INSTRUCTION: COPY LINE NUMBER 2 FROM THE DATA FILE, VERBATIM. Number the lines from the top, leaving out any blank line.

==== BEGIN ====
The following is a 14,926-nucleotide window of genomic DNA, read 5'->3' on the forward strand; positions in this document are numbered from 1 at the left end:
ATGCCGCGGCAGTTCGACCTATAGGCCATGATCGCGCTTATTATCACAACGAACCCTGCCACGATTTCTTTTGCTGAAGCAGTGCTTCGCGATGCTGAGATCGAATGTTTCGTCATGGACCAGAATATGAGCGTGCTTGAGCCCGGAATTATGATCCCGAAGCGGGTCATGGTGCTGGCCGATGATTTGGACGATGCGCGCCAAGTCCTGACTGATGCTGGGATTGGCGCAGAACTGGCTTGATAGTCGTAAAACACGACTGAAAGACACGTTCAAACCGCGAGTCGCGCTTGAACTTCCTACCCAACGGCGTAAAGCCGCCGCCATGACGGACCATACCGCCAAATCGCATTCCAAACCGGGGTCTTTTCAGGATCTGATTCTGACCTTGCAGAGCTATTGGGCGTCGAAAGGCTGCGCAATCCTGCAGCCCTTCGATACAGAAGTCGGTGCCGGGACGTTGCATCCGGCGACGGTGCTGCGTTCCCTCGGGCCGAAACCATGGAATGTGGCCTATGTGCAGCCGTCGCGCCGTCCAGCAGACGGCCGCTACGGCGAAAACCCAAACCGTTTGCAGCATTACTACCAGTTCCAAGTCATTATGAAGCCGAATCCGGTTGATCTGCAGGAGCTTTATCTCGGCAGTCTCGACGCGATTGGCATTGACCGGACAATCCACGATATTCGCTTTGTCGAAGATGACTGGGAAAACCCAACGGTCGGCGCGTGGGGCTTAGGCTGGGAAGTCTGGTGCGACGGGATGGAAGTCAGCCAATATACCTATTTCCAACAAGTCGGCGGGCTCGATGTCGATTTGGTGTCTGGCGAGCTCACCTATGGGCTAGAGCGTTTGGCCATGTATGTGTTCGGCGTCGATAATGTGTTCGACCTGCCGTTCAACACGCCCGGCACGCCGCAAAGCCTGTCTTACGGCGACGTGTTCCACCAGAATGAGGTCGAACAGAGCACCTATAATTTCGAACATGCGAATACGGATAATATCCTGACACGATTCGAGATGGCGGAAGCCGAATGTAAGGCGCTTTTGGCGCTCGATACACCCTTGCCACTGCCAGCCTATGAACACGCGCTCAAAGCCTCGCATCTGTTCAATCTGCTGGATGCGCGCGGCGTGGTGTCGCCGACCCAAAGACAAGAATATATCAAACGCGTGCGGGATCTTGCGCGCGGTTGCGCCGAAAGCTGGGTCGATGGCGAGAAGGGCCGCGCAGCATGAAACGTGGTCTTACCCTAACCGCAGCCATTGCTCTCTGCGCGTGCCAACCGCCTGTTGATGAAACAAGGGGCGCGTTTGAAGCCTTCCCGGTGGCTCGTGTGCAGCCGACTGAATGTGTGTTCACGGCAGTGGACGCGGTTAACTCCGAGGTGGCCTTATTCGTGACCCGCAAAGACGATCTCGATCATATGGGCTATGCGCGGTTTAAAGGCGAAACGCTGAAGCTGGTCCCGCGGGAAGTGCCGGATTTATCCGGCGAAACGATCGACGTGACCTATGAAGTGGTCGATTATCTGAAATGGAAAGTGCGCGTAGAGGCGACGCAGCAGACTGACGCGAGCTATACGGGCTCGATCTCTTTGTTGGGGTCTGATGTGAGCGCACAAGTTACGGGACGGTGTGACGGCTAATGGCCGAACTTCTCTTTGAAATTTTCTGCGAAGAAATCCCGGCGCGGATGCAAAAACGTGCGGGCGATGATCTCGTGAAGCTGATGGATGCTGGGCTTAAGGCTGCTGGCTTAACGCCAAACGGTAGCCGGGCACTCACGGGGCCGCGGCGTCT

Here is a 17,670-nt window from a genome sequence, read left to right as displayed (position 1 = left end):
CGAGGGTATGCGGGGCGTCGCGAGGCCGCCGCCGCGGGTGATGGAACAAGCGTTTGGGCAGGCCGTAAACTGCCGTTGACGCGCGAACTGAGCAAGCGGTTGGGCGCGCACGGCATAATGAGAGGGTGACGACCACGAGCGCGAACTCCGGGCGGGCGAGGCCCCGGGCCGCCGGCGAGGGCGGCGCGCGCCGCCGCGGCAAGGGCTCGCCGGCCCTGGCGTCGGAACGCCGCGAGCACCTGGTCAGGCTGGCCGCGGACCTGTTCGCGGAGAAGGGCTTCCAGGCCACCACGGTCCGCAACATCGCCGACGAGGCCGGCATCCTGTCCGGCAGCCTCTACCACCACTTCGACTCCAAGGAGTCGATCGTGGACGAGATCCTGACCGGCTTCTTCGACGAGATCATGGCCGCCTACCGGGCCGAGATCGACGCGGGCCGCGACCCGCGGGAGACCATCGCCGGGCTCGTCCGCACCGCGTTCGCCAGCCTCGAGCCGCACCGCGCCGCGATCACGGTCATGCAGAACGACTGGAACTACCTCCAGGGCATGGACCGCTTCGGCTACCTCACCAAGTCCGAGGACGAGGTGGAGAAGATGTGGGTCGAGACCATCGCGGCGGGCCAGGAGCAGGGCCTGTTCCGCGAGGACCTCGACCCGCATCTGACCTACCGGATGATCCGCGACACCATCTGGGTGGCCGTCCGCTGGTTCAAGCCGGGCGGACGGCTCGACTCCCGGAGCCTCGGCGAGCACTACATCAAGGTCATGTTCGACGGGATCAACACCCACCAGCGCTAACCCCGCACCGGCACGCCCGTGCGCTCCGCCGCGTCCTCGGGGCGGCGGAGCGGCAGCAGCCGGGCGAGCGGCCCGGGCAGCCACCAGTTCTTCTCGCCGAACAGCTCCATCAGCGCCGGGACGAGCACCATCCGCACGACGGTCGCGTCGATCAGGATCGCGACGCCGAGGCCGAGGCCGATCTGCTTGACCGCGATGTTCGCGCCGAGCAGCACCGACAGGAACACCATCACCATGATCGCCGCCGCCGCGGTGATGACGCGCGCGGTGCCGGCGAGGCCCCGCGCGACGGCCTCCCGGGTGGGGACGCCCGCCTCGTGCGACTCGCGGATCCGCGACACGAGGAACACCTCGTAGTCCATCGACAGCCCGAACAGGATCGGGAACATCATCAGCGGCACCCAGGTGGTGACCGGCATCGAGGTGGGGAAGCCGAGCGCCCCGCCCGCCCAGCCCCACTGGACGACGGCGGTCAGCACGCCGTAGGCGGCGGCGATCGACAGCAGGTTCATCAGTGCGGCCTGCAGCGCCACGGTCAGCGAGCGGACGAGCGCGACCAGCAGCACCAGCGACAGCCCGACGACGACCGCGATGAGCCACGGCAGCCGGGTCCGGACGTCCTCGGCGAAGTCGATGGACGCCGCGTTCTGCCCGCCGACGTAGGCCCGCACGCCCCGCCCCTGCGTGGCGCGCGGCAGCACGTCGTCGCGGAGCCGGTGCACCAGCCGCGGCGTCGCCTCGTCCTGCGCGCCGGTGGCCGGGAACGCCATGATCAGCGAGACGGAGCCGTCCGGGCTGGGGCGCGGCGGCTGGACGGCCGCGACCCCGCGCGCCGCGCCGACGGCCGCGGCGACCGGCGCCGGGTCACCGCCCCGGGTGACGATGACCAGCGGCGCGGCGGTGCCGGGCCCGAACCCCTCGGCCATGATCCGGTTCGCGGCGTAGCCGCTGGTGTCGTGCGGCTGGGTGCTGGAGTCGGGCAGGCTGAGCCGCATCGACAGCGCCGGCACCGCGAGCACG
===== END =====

ATGCCGCGGCAGTTCGACCTATAGGCCATGATCGCGCTTATTATCACAACGAACCCTGCCACGATTTCTTTTGCTGAAGCAGTGCTTCGCGATGCTGAGATCGAATGTTTCGTCATGGACCAGAATATGAGCGTGCTTGAGCCCGGAATTATGATCCCGAAGCGGGTCATGGTGCTGGCCGATGATTTGGACGATGCGCGCCAAGTCCTGACTGATGCTGGGATTGGCGCAGAACTGGCTTGATAGTCGTAAAACACGACTGAAAGACACGTTCAAACCGCGAGTCGCGCTTGAACTTCCTACCCAACGGCGTAAAGCCGCCGCCATGACGGACCATACCGCCAAATCGCATTCCAAACCGGGGTCTTTTCAGGATCTGATTCTGACCTTGCAGAGCTATTGGGCGTCGAAAGGCTGCGCAATCCTGCAGCCCTTCGATACAGAAGTCGGTGCCGGGACGTTGCATCCGGCGACGGTGCTGCGTTCCCTCGGGCCGAAACCATGGAATGTGGCCTATGTGCAGCCGTCGCGCCGTCCAGCAGACGGCCGCTACGGCGAAAACCCAAACCGTTTGCAGCATTACTACCAGTTCCAAGTCATTATGAAGCCGAATCCGGTTGATCTGCAGGAGCTTTATCTCGGCAGTCTCGACGCGATTGGCATTGACCGGACAATCCACGATATTCGCTTTGTCGAAGATGACTGGGAAAACCCAACGGTCGGCGCGTGGGGCTTAGGCTGGGAAGTCTGGTGCGACGGGATGGAAGTCAGCCAATATACCTATTTCCAACAAGTCGGCGGGCTCGATGTCGATTTGGTGTCTGGCGAGCTCACCTATGGGCTAGAGCGTTTGGCCATGTATGTGTTCGGCGTCGATAATGTGTTCGACCTGCCGTTCAACACGCCCGGCACGCCGCAAAGCCTGTCTTACGGCGACGTGTTCCACCAGAATGAGGTCGAACAGAGCACCTATAATTTCGAACATGCGAATACGGATAATATCCTGACACGATTCGAGATGGCGGAAGCCGAATGTAAGGCGCTTTTGGCGCTCGATACACCCTTGCCACTGCCAGCCTATGAACACGCGCTCAAAGCCTCGCATCTGTTCAATCTGCTGGATGCGCGCGGCGTGGTGTCGCCGACCCAAAGACAAGAATATATCAAACGCGTGCGGGATCTTGCGCGCGGTTGCGCCGAAAGCTGGGTCGATGGCGAGAAGGGCCGCGCAGCATGAAACGTGGTCTTACCCTAACCGCAGCCATTGCTCTCTGCGCGTGCCAACCGCCTGTTGATGAAACAAGGGGCGCGTTTGAAGCCTTCCCGGTGGCTCGTGTGCAGCCGACTGAATGTGTGTTCACGGCAGTGGACGCGGTTAACTCCGAGGTGGCCTTATTCGTGACCCGCAAAGACGATCTCGATCATATGGGCTATGCGCGGTTTAAAGGCGAAACGCTGAAGCTGGTCCCGCGGGAAGTGCCGGATTTATCCGGCGAAACGATCGACGTGACCTATGAAGTGGTCGATTATCTGAAATGGAAAGTGCGCGTAGAGGCGACGCAGCAGACTGACGCGAGCTATACGGGCTCGATCTCTTTGTTGGGGTCTGATGTGAGCGCACAAGTTACGGGACGGTGTGACGGCTAATGGCCGAACTTCTCTTTGAAATTTTCTGCGAAGAAATCCCGGCGCGGATGCAAAAACGTGCGGGCGATGATCTCGTGAAGCTGATGGATGCTGGGCTTAAGGCTGCTGGCTTAACGCCAAACGGTAGCCGGGCACTCACGGGGCCGCGGCGTCT